For those who see agroecological approaches as necessary for achieving the food, health, and environmental targets of post 2015 agenda, agroecology is not only central to maintaining ecosystem integrity, but also to realizing food sovereignty of those involved in food production and consumption.
IATP's new report, Scaling up Agroecology: Toward the Realization of the Right to Food, begins from five principles of agroecology, presents examples of practices that could be used to implement that approach. We also developed a set of ecological as well as socioeconomic indicators of success, and mutually supportive national and international policies that would be needed for that approach to flourish.
In this report, we explore how sustainable intensification (which relies on GMOs and intensive use of technology and agrochemicals) is fundamentally different from an agroecological approach because of the latter’s roots in the political economical critique of modern agricultural systems and a holistic ecosystem analysis.
These are the remarks of M. Jahi Chappell, Ph.D., IATP's director of agroecology and agriculture policy to the World Food Prize on October 18, 2013. Videos of Dr. Chappell’s speech can be found at the IATP YouTube channel, in both English and Portuguese.
There has been, with this World Food Prize, a celebration of science. In the lead up to the Prize; in the ceremony last night; and more broadly within the career of the late Norman Borlaug, science is rightly praised as a powerful and important set of tools.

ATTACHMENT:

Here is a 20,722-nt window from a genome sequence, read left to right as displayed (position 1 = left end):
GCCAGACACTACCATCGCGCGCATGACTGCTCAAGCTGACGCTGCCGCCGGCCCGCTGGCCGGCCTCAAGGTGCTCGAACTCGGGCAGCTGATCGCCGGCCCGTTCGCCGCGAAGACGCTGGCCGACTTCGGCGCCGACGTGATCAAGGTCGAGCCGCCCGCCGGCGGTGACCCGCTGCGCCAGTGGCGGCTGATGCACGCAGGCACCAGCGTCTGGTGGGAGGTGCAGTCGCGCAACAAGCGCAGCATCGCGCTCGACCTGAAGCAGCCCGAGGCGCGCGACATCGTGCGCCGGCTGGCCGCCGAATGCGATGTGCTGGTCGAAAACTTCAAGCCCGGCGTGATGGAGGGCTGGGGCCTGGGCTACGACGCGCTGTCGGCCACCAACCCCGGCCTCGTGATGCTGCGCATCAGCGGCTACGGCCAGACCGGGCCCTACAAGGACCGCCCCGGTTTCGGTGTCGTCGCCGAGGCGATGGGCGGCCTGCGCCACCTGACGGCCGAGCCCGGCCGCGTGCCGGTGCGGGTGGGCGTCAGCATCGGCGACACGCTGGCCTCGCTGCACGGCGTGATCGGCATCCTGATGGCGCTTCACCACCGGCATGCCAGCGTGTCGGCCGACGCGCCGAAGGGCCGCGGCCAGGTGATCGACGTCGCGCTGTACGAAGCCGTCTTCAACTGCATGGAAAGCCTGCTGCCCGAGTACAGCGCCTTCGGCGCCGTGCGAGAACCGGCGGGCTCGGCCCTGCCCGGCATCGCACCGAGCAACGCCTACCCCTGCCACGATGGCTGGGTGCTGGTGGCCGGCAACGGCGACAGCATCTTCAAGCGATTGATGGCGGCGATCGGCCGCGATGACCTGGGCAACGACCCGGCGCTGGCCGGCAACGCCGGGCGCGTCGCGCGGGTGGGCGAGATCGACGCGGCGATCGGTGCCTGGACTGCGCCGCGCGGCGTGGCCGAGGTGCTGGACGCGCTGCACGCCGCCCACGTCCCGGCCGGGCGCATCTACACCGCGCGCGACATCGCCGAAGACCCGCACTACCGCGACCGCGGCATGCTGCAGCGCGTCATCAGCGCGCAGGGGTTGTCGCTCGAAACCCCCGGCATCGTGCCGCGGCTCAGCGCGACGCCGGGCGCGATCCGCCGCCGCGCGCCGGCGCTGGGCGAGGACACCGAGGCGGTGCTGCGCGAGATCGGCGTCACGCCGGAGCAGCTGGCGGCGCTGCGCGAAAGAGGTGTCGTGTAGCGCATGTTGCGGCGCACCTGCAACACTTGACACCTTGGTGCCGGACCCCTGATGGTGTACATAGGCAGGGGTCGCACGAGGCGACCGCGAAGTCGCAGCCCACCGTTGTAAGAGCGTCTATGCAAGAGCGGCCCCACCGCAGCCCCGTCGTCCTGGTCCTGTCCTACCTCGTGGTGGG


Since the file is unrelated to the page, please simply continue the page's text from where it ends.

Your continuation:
Unfortunately, the power of these tools has been blunted. It has been blunted because science—which at its most basic is the careful and systematic study of the world around us, and the consistent testing of our ideas against reality—this wonderful and powerful process has been narrowed too often in discussions of food to mean technology. Technology is but one way to use science; it is only the tip of one particular tool that can be found in the powerful toolbox that is science.
Next week the state of Washington will vote on mandatory labeling of Genetically Modified Organisms (GMOs) in food products. This is an important election and moment in the battle over GMOs, but in many critical ways, it is increasingly obvious to me that GMO opponents have already won.
News story after news story makes it clear that, even in the U.S., where the introduction and acceptance of GMOs in the fields and grocery aisles has been most pronounced, the tide has shifted. While the “war” is by no means over in a country that has genetically modified crops growing on over 60% of its total crop acres, we need to celebrate this victory. But, as importantly, we need to take advantage of the market and policy openings it provides to go beyond opposing GMOs and achieve greater overall sustainability in our farming and food system.